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Cultivating Place

301 EpisodesProduced by Jennifer Jewell / Cultivating PlaceWebsite

Gardens are more than collections of plants. Gardens and Gardeners are intersectional spaces and agents for positive change in our world. Cultivating Place: Conversations on Natural History and the Human Impulse to Garden is a weekly public radio program & podcast exploring what we mean when we gard… read more

27:58

Cultivating Place: 'The Chinese Kitchen Garden' With Wendy Kiang-Spray

Gardenways and "The Chinese Kitchen Garden" - a conversation with gardener and author, Wendy Kiang-Spray

I am fairly accustomed to hearing the phrases “folk ways” and “food ways” and even ‘music ways” to describe the history, traditions, and myths associated with these subject areas in distinct locations or cultures. Only recently have I come to think of the history and traditions one brings to the garden or gardening as our “garden ways” – and the garden ways of other people are endlessly fascinating to me as one lens by which we see the world/one lens by which others can learn something of importance about us and who we are.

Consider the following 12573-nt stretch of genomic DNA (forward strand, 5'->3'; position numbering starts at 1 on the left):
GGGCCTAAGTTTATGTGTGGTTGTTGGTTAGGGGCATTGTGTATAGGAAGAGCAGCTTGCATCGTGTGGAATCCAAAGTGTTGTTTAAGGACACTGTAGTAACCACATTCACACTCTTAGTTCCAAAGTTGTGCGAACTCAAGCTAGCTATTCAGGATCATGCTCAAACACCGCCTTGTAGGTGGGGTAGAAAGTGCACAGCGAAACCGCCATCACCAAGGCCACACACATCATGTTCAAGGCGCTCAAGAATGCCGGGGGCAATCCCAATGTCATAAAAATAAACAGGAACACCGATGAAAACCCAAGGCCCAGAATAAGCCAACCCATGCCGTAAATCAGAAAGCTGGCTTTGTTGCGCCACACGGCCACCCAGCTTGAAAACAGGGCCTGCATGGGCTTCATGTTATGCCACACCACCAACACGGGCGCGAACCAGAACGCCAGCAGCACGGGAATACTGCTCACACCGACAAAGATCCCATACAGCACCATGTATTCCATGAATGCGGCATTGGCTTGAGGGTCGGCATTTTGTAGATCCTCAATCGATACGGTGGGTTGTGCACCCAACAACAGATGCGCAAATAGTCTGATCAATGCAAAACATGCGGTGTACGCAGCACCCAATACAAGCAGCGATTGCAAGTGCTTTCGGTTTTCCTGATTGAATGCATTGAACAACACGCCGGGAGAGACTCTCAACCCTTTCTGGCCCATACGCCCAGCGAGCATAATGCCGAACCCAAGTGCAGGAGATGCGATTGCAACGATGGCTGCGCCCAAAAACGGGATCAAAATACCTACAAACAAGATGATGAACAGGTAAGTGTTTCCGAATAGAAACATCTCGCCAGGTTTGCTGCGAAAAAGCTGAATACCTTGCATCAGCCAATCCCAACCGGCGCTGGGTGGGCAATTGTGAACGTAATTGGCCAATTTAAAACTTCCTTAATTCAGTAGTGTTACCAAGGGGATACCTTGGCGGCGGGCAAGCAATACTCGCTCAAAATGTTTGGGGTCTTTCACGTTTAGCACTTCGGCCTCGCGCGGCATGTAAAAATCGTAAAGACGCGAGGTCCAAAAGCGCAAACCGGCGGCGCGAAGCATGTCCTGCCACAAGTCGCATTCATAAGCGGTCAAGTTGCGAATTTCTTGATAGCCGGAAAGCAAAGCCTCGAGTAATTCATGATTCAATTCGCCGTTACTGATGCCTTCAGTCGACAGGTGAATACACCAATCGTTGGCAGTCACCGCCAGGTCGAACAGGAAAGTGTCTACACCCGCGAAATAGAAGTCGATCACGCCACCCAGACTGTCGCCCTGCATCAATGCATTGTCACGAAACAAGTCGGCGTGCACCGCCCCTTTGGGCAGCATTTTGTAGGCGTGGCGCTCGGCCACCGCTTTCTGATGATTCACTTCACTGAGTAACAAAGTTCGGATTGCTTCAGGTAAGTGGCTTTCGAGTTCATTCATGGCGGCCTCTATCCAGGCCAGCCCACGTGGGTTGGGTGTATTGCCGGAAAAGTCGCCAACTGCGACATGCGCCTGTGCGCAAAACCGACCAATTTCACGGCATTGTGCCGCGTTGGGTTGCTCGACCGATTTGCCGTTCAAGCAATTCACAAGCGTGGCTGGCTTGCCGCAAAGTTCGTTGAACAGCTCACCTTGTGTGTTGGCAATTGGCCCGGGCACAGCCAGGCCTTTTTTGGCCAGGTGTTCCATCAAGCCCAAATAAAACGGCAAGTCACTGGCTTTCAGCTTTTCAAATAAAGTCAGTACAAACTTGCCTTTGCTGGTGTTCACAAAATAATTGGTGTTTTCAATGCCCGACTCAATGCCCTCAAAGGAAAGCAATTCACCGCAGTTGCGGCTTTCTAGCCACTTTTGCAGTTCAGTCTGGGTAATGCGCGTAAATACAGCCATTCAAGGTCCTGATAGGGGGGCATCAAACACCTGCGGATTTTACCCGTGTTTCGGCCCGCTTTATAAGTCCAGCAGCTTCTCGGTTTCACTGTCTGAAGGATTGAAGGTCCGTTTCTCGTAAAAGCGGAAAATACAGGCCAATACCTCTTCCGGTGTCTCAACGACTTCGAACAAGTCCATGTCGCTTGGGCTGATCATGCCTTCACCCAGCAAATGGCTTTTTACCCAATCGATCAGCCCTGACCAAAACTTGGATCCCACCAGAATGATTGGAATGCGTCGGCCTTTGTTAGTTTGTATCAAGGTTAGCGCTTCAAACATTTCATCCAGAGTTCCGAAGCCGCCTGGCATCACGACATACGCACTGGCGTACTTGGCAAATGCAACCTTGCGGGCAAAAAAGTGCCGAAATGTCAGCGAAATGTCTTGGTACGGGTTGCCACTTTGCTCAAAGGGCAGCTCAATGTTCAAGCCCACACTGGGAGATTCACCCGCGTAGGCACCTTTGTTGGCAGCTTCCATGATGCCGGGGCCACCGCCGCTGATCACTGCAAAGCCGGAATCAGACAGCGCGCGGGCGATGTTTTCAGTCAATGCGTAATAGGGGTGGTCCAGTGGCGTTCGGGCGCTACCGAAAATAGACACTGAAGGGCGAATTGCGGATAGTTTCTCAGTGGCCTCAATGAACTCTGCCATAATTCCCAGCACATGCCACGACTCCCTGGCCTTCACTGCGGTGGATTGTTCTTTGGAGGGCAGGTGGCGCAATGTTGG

When my children were small, we had a fabulous story book entitled: “The Ugly Vegetables”, written by author Grace Lin, whose parents were Taiwanese immigrants to the United States. In this children’s books she shares the universal concept of what makes us different and what brings us together through a young girl’s uncomfortable recognition that the garden her Chinese mother was growing was very different from the gardens being grown by their neighbors. The girl keeps asking her mother why she is growing such ugly and unusual vegetables when everyone else is growing beautiful flowers and so called “normal vegetables”. Her mother keeps saying – just wait. Ultimately, her mother’s long season vegetables ripen and are harvested and her mother makes the most delicious aromatic soup – the scent of which wafts throughout the neighborhood and brings the neighbors running, bearing gifts of flowers. The whole neighborhood then shares a meal of the amazing soup. The experience of reading this book with my children was transformative for me – and was hands down the first time I was consciously aware of the fact that we all have different garden ways and these are full of rich information. And, as a side effect, I’ve wanted to grow Chinese vegetables ever since. And make something that brings people together.

When I saw an announcement about the early 2017 publication of writer, gardener Wendy Kiang-Spray’s first book “The Chinese Kitchen Garden” (2017, Timber Press) I knew I wanted to talk to her. Wendy joins Cultivating Place this week from the studios of NPR in Washington DC.

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